"It takes a long time to bring excellence to maturity"

François de La Rochefoucauld




France a wine country for centuries…

he earliest history of French wine goes back to the 6th century BC, and many of France's regions count their wine-making history to Roman times. Over the last several hundred years, France has been the most influential country in the wine world: France is the source of more well-known grape varieties and winemaking practices than any other country. But all has not been shared, and the essence is still in France. The combining of French wine and the equally influential French gastronomy has been an important one. Two central concepts are Appellation & he “Appellations“ rules closely define which grape varieties and winemaking practices that are allowed in each of France's several hundred geographically defined appellations,  Those rules must be followed by all producers who wish to use an AOC designation for their wines. We will help you find your way to reliable wineyards.



A country of «Terroirs » refers to the unique combining of natural factors associated with any particular vineyard. These factors include such things as soil, underlying rock, altitude, slope of hill or terrain, orientation toward the sun, and microclimate (typical rain, winds, humidity, temperature variations, etc.) No two vineyards, not even in the same area, have exactly the same terroir. Those terroirs make France so special, because as Darwin said, time let only the best survive…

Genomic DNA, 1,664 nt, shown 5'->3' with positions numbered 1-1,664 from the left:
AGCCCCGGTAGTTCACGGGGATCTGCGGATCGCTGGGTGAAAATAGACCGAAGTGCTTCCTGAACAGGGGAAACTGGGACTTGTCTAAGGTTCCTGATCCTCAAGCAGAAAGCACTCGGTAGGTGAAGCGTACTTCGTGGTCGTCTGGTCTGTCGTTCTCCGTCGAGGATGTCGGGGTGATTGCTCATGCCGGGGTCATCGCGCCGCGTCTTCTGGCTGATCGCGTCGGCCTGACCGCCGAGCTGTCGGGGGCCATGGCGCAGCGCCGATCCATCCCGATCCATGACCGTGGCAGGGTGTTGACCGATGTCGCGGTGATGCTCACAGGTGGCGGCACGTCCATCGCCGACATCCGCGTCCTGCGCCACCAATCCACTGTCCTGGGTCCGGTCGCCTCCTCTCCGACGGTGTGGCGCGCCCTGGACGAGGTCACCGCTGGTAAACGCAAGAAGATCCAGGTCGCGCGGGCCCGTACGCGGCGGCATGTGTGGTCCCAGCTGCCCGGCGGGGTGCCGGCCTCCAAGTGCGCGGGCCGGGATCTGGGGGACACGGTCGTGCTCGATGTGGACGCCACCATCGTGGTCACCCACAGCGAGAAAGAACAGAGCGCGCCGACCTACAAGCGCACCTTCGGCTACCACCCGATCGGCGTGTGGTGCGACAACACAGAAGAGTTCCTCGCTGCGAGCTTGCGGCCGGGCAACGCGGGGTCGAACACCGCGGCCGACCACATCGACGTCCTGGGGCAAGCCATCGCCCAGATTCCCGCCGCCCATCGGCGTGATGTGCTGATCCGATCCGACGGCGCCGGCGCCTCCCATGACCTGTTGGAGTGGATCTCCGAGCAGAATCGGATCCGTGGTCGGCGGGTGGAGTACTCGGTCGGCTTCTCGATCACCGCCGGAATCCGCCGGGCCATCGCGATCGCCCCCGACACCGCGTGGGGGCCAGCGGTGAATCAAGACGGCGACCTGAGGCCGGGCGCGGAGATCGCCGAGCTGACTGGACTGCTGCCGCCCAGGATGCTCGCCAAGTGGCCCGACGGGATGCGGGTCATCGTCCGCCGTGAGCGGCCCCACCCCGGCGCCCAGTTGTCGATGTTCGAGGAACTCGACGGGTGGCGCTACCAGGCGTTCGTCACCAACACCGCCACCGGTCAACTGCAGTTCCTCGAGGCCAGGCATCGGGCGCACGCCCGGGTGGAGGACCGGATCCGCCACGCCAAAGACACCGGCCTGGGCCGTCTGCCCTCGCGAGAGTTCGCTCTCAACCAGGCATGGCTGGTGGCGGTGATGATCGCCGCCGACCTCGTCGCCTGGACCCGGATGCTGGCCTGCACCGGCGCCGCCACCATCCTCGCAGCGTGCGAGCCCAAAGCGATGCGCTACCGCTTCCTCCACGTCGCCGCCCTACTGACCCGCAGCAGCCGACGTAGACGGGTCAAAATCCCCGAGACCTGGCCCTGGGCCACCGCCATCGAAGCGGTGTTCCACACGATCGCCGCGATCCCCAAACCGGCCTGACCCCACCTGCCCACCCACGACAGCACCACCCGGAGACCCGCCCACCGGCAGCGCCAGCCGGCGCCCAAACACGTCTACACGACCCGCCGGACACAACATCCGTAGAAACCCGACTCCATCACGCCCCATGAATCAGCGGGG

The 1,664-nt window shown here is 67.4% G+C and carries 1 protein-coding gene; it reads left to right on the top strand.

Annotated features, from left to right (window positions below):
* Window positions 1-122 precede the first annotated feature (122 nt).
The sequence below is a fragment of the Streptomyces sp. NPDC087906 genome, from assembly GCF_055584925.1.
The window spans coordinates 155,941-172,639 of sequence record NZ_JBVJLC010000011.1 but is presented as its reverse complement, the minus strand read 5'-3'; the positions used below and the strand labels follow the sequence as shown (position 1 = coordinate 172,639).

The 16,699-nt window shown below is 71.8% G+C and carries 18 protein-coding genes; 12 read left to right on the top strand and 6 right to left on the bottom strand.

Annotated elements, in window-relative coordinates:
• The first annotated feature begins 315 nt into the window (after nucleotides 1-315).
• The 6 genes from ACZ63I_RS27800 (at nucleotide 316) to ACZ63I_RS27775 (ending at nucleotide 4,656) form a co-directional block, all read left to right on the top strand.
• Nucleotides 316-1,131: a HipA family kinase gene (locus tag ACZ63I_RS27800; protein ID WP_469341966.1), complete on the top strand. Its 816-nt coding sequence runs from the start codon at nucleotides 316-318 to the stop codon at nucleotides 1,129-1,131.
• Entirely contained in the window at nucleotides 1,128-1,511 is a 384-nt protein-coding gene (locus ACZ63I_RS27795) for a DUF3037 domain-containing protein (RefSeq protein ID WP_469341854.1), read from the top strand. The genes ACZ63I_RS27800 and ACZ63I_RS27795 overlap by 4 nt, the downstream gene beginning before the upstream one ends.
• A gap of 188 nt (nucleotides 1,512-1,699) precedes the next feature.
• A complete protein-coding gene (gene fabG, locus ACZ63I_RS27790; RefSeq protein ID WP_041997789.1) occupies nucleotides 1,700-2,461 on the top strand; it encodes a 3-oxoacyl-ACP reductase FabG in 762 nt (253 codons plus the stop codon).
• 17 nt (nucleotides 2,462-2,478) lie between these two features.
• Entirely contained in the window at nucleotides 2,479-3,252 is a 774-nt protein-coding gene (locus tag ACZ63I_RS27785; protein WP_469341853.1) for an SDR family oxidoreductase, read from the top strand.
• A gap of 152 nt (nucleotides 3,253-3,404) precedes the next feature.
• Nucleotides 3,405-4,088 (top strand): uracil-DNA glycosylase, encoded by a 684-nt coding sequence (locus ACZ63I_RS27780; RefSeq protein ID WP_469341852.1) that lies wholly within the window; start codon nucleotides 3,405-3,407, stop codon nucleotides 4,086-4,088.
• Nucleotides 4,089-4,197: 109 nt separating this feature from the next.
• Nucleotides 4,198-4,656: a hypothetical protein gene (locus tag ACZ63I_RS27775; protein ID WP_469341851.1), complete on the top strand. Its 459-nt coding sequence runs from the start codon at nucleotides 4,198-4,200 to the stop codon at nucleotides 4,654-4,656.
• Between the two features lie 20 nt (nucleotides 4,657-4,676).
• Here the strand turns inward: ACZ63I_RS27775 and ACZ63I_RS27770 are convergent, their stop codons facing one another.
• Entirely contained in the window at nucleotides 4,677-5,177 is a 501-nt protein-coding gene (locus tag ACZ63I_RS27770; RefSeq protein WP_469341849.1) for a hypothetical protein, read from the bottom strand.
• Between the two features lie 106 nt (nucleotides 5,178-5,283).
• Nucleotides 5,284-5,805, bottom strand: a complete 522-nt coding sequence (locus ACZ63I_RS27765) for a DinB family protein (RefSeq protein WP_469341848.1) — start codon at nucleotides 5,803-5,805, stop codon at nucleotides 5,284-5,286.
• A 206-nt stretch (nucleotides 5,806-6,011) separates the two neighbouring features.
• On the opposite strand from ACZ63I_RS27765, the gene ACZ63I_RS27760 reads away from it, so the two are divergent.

Different types of actors…

We distinguish in the French wine industry 3 main actors: cooperatives, negociants and family estates.


The cooperative collects the grapes from grapes producers and takes care of the vinification. The Negociant buys wine in bottles or in bulk to sell it to others under their name. The family own Estates are produce grapes for their wine. They sell it under their name. Estates are the roots of French wine and the doorkeeper of French soul. Those selected estates are our source.


The grapes to be found

A very large number of grape varieties are cultivated in France, including little noted local varieties. Most varieties are associated with a certain region, such as Cabernet Sauvignon in Bordeaux and Syrah in Rhône, although there are varieties that are commonly found in two or more regions, such as Chardonnay in Bourgogne (including Chablis) and Champagne, and Sauvignon Blanc in Loire and Bordeaux. Traditionally, many French wines have been blended from several grape varieties rather than varietal pure. Varietal white wines have been, and are still, more common than varietal red wines.

© 2011